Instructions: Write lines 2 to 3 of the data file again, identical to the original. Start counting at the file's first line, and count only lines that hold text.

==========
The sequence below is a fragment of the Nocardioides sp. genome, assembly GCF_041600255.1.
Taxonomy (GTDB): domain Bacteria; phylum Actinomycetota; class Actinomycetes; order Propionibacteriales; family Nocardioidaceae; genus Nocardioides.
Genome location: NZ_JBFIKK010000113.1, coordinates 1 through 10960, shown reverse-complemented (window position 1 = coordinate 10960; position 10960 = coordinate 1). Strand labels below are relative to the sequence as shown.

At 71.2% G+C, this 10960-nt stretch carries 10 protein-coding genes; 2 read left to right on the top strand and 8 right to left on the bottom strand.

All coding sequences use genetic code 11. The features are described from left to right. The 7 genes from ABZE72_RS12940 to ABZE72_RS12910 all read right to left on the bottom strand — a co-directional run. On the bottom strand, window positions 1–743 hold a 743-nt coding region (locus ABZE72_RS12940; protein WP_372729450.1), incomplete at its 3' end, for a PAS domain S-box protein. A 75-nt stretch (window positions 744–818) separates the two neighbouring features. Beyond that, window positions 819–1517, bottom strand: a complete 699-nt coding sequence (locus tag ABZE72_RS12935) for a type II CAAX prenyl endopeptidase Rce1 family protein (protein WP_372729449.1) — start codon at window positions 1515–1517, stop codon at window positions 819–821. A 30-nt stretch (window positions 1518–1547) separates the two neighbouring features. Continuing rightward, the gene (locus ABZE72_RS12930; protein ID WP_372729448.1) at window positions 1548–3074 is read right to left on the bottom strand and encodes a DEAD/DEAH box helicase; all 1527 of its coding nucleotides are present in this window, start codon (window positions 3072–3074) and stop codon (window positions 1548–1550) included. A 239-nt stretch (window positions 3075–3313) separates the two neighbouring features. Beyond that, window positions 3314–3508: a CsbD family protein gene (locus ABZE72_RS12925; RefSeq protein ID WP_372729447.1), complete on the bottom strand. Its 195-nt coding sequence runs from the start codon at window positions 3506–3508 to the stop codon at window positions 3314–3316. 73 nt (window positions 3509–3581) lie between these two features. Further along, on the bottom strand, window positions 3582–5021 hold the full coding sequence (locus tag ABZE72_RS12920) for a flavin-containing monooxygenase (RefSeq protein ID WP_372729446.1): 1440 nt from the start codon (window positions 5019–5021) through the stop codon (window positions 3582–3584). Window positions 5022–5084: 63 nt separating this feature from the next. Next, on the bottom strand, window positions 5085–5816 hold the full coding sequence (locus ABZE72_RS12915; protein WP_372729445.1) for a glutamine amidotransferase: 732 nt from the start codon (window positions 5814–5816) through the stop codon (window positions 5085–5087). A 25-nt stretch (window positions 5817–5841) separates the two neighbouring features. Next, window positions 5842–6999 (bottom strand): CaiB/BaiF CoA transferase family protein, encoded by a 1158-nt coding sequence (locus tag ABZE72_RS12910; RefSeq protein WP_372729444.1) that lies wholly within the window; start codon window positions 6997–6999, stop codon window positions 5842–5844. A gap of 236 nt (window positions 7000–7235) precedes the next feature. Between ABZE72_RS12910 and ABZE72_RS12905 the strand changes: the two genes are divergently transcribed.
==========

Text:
Taxonomy (GTDB): domain Bacteria; phylum Actinomycetota; class Actinomycetes; order Propionibacteriales; family Nocardioidaceae; genus Nocardioides.
Genome location: NZ_JBFIKK010000113.1, coordinates 1 through 10960, shown reverse-complemented (window position 1 = coordinate 10960; position 10960 = coordinate 1). Strand labels below are relative to the sequence as shown.